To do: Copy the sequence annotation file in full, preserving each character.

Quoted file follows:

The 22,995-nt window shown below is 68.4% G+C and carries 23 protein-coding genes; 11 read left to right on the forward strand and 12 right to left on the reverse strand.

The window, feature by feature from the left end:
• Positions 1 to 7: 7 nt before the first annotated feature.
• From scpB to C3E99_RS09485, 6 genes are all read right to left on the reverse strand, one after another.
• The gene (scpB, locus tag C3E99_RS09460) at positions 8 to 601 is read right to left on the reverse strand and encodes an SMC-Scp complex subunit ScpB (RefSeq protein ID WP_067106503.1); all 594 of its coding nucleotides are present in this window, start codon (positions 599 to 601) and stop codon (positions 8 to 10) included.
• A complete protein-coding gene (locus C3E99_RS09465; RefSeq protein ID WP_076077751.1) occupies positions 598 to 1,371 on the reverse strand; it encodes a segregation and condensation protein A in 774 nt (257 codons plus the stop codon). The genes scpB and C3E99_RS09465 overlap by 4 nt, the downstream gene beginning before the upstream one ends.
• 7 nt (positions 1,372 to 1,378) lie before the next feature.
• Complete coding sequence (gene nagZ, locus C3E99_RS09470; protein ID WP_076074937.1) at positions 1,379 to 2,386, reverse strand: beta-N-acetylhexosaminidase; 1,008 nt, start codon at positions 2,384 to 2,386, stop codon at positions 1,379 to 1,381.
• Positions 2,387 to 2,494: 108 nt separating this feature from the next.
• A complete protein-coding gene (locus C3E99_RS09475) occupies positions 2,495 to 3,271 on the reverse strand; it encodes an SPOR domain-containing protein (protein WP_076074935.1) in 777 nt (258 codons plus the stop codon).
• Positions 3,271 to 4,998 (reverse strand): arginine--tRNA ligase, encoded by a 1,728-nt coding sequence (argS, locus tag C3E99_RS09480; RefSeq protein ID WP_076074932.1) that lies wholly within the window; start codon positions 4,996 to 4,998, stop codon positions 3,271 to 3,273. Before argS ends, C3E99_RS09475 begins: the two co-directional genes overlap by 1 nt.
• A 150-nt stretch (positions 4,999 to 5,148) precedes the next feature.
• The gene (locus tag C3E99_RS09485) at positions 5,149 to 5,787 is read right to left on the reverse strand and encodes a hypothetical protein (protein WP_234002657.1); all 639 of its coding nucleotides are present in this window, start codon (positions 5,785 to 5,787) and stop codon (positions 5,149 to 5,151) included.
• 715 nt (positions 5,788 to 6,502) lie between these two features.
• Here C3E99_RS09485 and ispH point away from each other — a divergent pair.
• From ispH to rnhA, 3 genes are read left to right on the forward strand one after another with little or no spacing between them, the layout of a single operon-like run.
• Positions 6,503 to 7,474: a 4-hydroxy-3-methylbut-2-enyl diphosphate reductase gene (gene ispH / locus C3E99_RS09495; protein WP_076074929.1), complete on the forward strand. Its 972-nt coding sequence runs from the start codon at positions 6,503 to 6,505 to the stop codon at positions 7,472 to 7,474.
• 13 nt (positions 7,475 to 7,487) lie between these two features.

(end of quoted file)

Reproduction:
The 22,995-nt window shown below is 68.4% G+C and carries 23 protein-coding genes; 11 read left to right on the forward strand and 12 right to left on the reverse strand.

The window, feature by feature from the left end:
• Positions 1 to 7: 7 nt before the first annotated feature.
• From scpB to C3E99_RS09485, 6 genes are all read right to left on the reverse strand, one after another.
• The gene (scpB, locus tag C3E99_RS09460) at positions 8 to 601 is read right to left on the reverse strand and encodes an SMC-Scp complex subunit ScpB (RefSeq protein ID WP_067106503.1); all 594 of its coding nucleotides are present in this window, start codon (positions 599 to 601) and stop codon (positions 8 to 10) included.
• A complete protein-coding gene (locus C3E99_RS09465; RefSeq protein ID WP_076077751.1) occupies positions 598 to 1,371 on the reverse strand; it encodes a segregation and condensation protein A in 774 nt (257 codons plus the stop codon). The genes scpB and C3E99_RS09465 overlap by 4 nt, the downstream gene beginning before the upstream one ends.
• 7 nt (positions 1,372 to 1,378) lie before the next feature.
• Complete coding sequence (gene nagZ, locus C3E99_RS09470; protein ID WP_076074937.1) at positions 1,379 to 2,386, reverse strand: beta-N-acetylhexosaminidase; 1,008 nt, start codon at positions 2,384 to 2,386, stop codon at positions 1,379 to 1,381.
• Positions 2,387 to 2,494: 108 nt separating this feature from the next.
• A complete protein-coding gene (locus C3E99_RS09475) occupies positions 2,495 to 3,271 on the reverse strand; it encodes an SPOR domain-containing protein (protein WP_076074935.1) in 777 nt (258 codons plus the stop codon).
• Positions 3,271 to 4,998 (reverse strand): arginine--tRNA ligase, encoded by a 1,728-nt coding sequence (argS, locus tag C3E99_RS09480; RefSeq protein ID WP_076074932.1) that lies wholly within the window; start codon positions 4,996 to 4,998, stop codon positions 3,271 to 3,273. Before argS ends, C3E99_RS09475 begins: the two co-directional genes overlap by 1 nt.
• A 150-nt stretch (positions 4,999 to 5,148) precedes the next feature.
• The gene (locus tag C3E99_RS09485) at positions 5,149 to 5,787 is read right to left on the reverse strand and encodes a hypothetical protein (protein WP_234002657.1); all 639 of its coding nucleotides are present in this window, start codon (positions 5,785 to 5,787) and stop codon (positions 5,149 to 5,151) included.
• 715 nt (positions 5,788 to 6,502) lie between these two features.
• Here C3E99_RS09485 and ispH point away from each other — a divergent pair.
• From ispH to rnhA, 3 genes are read left to right on the forward strand one after another with little or no spacing between them, the layout of a single operon-like run.
• Positions 6,503 to 7,474: a 4-hydroxy-3-methylbut-2-enyl diphosphate reductase gene (gene ispH / locus C3E99_RS09495; protein WP_076074929.1), complete on the forward strand. Its 972-nt coding sequence runs from the start codon at positions 6,503 to 6,505 to the stop codon at positions 7,472 to 7,474.
• 13 nt (positions 7,475 to 7,487) lie between these two features.